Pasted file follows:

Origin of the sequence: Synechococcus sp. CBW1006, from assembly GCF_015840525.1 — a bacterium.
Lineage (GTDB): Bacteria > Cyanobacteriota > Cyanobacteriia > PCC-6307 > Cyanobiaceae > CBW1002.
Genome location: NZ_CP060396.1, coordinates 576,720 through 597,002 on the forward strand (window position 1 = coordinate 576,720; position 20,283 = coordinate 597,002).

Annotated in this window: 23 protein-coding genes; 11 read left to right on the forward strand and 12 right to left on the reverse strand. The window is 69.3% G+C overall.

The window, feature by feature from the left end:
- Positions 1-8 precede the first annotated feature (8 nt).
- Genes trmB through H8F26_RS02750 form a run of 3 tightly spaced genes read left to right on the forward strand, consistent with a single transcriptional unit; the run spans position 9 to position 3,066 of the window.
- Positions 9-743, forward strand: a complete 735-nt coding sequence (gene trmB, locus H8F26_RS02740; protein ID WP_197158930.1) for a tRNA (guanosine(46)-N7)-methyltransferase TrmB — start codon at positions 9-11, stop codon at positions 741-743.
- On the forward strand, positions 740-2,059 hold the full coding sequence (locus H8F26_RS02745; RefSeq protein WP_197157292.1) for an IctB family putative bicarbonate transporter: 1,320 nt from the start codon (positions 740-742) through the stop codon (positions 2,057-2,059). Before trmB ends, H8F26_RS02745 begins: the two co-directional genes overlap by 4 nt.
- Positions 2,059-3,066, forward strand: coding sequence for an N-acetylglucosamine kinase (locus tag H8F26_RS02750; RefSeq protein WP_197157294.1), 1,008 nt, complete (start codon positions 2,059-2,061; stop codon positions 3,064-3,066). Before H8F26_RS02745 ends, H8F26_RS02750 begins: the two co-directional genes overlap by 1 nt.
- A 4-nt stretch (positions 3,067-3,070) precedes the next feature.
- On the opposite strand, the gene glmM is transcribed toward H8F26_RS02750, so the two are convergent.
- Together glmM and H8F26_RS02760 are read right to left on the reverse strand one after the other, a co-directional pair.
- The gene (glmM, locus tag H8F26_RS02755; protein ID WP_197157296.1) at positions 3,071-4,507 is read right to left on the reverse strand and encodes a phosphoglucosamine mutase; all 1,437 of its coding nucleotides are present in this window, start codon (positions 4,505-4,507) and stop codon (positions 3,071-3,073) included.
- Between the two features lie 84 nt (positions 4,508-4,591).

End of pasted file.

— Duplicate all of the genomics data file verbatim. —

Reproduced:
Origin of the sequence: Synechococcus sp. CBW1006, from assembly GCF_015840525.1 — a bacterium.
Lineage (GTDB): Bacteria > Cyanobacteriota > Cyanobacteriia > PCC-6307 > Cyanobiaceae > CBW1002.
Genome location: NZ_CP060396.1, coordinates 576,720 through 597,002 on the forward strand (window position 1 = coordinate 576,720; position 20,283 = coordinate 597,002).

Annotated in this window: 23 protein-coding genes; 11 read left to right on the forward strand and 12 right to left on the reverse strand. The window is 69.3% G+C overall.

The window, feature by feature from the left end:
- Positions 1-8 precede the first annotated feature (8 nt).
- Genes trmB through H8F26_RS02750 form a run of 3 tightly spaced genes read left to right on the forward strand, consistent with a single transcriptional unit; the run spans position 9 to position 3,066 of the window.
- Positions 9-743, forward strand: a complete 735-nt coding sequence (gene trmB, locus H8F26_RS02740; protein ID WP_197158930.1) for a tRNA (guanosine(46)-N7)-methyltransferase TrmB — start codon at positions 9-11, stop codon at positions 741-743.
- On the forward strand, positions 740-2,059 hold the full coding sequence (locus H8F26_RS02745; RefSeq protein WP_197157292.1) for an IctB family putative bicarbonate transporter: 1,320 nt from the start codon (positions 740-742) through the stop codon (positions 2,057-2,059). Before trmB ends, H8F26_RS02745 begins: the two co-directional genes overlap by 4 nt.
- Positions 2,059-3,066, forward strand: coding sequence for an N-acetylglucosamine kinase (locus tag H8F26_RS02750; RefSeq protein WP_197157294.1), 1,008 nt, complete (start codon positions 2,059-2,061; stop codon positions 3,064-3,066). Before H8F26_RS02745 ends, H8F26_RS02750 begins: the two co-directional genes overlap by 1 nt.
- A 4-nt stretch (positions 3,067-3,070) precedes the next feature.
- On the opposite strand, the gene glmM is transcribed toward H8F26_RS02750, so the two are convergent.
- Together glmM and H8F26_RS02760 are read right to left on the reverse strand one after the other, a co-directional pair.
- The gene (glmM, locus tag H8F26_RS02755; protein ID WP_197157296.1) at positions 3,071-4,507 is read right to left on the reverse strand and encodes a phosphoglucosamine mutase; all 1,437 of its coding nucleotides are present in this window, start codon (positions 4,505-4,507) and stop codon (positions 3,071-3,073) included.
- Between the two features lie 84 nt (positions 4,508-4,591).